The “European subtlety” of hiding differences and (in)action behind verbose bruxellois has been at the heart of integration since the beginning. It may be fine for ever-so-slowly breaking down trade barriers, adopting product standards, and so on. But it is fatal when decisive and reactive leadership is necessary (which is indeed why “Europe” has failed whenever there was a crisis, notably in foreign policy, see Iraq, Yugoslavia…).
The non-discourse and remorseless, inscrutable and/or imaginary consensus of “subtlety” continues: We will have the Necessary fiscal compact even if the Luxembourgish foreign minister says it’s a “waste of time”, the ECB will not print money (lest the Germans protest) but will engage in stealth quantitative easing by making €489.2 billion (sic) in loans to banks, and all PMs and presidents (minus the Brits) are in total agreement on the direction Europe is going even as national politicians voice dissent, are cowed and vow to renegotiate the new treaty.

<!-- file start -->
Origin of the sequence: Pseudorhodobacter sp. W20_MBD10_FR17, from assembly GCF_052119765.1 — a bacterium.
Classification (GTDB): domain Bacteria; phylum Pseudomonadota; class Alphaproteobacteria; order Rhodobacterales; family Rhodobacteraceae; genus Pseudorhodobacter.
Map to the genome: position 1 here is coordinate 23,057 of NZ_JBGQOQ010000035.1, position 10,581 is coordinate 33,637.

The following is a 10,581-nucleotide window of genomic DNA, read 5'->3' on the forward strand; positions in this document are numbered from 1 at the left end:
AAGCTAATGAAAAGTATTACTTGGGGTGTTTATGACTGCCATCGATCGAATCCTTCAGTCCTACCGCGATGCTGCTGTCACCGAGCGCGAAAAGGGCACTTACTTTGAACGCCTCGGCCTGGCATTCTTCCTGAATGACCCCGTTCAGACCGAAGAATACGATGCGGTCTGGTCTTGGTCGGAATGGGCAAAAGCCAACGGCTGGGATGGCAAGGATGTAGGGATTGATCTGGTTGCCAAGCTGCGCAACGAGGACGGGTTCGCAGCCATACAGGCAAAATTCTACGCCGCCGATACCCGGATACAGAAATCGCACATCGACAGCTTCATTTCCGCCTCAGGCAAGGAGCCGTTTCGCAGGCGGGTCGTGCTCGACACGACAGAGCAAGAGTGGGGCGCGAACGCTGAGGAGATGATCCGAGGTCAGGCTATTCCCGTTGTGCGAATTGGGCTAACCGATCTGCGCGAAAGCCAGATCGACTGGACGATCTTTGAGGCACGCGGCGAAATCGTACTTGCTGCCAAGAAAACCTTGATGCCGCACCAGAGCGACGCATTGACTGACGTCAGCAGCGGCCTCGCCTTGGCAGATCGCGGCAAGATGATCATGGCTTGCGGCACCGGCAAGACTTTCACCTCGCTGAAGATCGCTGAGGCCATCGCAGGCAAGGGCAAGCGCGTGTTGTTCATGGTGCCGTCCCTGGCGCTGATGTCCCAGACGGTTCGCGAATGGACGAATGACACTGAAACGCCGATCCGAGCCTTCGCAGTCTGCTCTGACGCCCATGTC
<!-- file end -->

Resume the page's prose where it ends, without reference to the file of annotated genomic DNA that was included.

The result is no one really – be it professional observers, markets or, least of all, public opinion – has any idea what’s going on. Perhaps the European ruling class, multinational as it is, must necessarily articulate its thoughts in the habitual diplomatic subterfuge and techno-bureaucratic platitudes. I just hope they don’t doom a generation, mine, to perpetual unemployment and a ruined welfare state as a result. That wouldn’t be very subtle.